HIV-disease has four stages. The first stage and last two are symptomatic, while the second and longest, latency, have no symptoms. The appearance of symptoms varies greatly, based on whether the individual is taking anti-retroviral therapy, general health and other variables.
Acute HIV Infection
Within the first month after infection, some people experience a flu-like illness that lasts for about 2 weeks. Symptoms include fever, headache and muscle aches, swollen lymph nodes, diarrhea, nausea and lack of appetite, and skin rash (see links in References).
Latency is the longest stage of HIV disease. During this time, there are no symptoms of HIV. This period lasts for an average of 10 years but sometimes lasts up to 25.
Symptomatic HIV occurs after latency and generally lasts 1 to 3 years. Symptoms include persistent swollen lymph nodes, fatigue, diarrhea, night sweats, fever, skin and breathing problems.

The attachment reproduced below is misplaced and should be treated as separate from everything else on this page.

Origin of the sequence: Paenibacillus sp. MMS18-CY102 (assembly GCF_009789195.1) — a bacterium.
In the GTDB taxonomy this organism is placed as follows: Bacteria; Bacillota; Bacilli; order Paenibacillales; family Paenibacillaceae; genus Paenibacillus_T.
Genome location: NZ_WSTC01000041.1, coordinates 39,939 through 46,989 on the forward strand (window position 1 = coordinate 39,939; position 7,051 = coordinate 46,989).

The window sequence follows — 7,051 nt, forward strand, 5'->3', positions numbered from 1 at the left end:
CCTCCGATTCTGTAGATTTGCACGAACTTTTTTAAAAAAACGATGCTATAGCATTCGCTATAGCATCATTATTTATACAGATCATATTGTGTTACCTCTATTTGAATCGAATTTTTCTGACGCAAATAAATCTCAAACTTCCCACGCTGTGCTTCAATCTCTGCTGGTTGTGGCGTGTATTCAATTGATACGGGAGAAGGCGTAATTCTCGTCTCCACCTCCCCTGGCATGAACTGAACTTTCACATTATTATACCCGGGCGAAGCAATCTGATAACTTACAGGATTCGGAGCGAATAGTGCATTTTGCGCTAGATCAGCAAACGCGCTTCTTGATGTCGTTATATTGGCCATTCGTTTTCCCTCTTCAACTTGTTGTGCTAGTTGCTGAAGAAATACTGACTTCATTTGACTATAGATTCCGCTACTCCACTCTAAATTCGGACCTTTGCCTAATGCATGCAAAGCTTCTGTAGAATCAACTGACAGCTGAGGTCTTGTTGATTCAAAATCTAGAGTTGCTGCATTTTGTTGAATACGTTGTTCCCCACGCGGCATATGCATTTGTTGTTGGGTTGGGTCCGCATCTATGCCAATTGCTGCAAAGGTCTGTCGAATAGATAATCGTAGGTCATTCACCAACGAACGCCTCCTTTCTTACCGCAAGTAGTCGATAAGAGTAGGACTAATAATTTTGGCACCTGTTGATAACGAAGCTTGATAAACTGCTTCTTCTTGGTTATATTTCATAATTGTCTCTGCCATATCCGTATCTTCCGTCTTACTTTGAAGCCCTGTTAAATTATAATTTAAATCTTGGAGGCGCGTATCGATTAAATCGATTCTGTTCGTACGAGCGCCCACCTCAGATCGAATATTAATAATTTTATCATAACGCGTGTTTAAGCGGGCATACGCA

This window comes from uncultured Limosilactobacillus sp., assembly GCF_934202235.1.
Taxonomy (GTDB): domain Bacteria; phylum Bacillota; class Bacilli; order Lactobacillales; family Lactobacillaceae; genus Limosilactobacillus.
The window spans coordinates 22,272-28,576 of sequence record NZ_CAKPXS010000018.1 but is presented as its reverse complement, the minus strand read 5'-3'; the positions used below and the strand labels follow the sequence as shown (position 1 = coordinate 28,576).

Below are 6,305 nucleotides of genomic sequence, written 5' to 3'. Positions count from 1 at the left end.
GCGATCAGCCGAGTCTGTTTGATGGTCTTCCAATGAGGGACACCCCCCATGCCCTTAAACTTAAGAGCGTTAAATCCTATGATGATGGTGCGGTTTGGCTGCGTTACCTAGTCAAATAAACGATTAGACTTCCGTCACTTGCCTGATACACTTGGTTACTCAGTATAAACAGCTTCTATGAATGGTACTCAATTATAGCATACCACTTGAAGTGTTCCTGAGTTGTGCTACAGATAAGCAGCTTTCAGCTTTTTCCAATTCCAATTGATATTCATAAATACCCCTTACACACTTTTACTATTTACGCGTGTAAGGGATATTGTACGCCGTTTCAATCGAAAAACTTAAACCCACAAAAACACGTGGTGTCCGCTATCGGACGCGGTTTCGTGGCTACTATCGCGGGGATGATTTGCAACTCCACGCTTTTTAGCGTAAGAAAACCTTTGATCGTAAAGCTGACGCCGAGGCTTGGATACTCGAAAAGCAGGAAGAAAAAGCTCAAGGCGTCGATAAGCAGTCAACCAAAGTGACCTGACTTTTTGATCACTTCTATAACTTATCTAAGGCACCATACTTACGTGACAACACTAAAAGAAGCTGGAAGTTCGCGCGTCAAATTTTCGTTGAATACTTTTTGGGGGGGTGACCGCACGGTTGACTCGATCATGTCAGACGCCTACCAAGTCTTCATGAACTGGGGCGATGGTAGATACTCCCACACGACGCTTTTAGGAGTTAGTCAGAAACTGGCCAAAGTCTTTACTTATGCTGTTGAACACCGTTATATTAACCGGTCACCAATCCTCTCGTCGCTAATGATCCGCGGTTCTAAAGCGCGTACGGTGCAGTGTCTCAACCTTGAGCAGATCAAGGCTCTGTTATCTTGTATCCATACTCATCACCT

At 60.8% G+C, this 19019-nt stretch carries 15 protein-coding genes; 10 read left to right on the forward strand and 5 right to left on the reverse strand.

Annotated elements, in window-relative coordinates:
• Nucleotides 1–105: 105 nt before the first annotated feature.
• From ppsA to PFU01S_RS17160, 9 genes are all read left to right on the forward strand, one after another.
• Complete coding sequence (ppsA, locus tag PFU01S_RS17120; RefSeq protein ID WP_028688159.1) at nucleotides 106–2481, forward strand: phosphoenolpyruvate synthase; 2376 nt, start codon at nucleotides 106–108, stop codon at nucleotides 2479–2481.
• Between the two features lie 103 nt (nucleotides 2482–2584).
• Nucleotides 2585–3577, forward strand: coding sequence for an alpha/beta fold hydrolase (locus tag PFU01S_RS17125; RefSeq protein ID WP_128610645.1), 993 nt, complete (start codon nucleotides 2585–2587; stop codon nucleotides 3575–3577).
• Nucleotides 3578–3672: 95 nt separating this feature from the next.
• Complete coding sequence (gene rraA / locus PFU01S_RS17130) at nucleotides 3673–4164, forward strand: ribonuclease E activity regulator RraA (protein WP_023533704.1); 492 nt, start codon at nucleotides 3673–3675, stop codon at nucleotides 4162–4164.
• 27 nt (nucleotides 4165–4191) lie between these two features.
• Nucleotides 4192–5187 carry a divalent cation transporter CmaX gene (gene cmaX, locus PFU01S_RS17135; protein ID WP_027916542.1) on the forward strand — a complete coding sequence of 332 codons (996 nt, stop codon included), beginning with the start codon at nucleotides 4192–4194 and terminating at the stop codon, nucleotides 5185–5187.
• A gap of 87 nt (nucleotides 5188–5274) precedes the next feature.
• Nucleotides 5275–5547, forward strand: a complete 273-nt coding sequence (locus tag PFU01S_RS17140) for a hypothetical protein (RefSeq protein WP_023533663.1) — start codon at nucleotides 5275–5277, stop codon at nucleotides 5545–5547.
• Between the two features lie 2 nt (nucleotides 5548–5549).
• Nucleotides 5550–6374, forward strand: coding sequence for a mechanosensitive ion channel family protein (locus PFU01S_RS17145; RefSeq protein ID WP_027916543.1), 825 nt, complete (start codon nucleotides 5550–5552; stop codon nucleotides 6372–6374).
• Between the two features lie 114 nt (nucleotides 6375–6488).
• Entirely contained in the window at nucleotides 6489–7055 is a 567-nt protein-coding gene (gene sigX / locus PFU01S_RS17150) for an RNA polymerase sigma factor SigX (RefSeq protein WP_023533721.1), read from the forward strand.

AIDS follows symptomatic HIV when CD4+ cell counts fall below 200 per cubic milliliter of blood. Stage 4 HIV disease might follow HIV infection by more than 20 years and depends greatly on whether treatment has been administered, whether it has been effective and how well the person's general health has been maintained (smoking, diet, exercise).
The symptoms of acute HIV infection are not diagnostic for HIV, so it is important to know your status through testing. HIVTest.org provides the names and locations of testing centers based on your ZIP code (see link in Resources.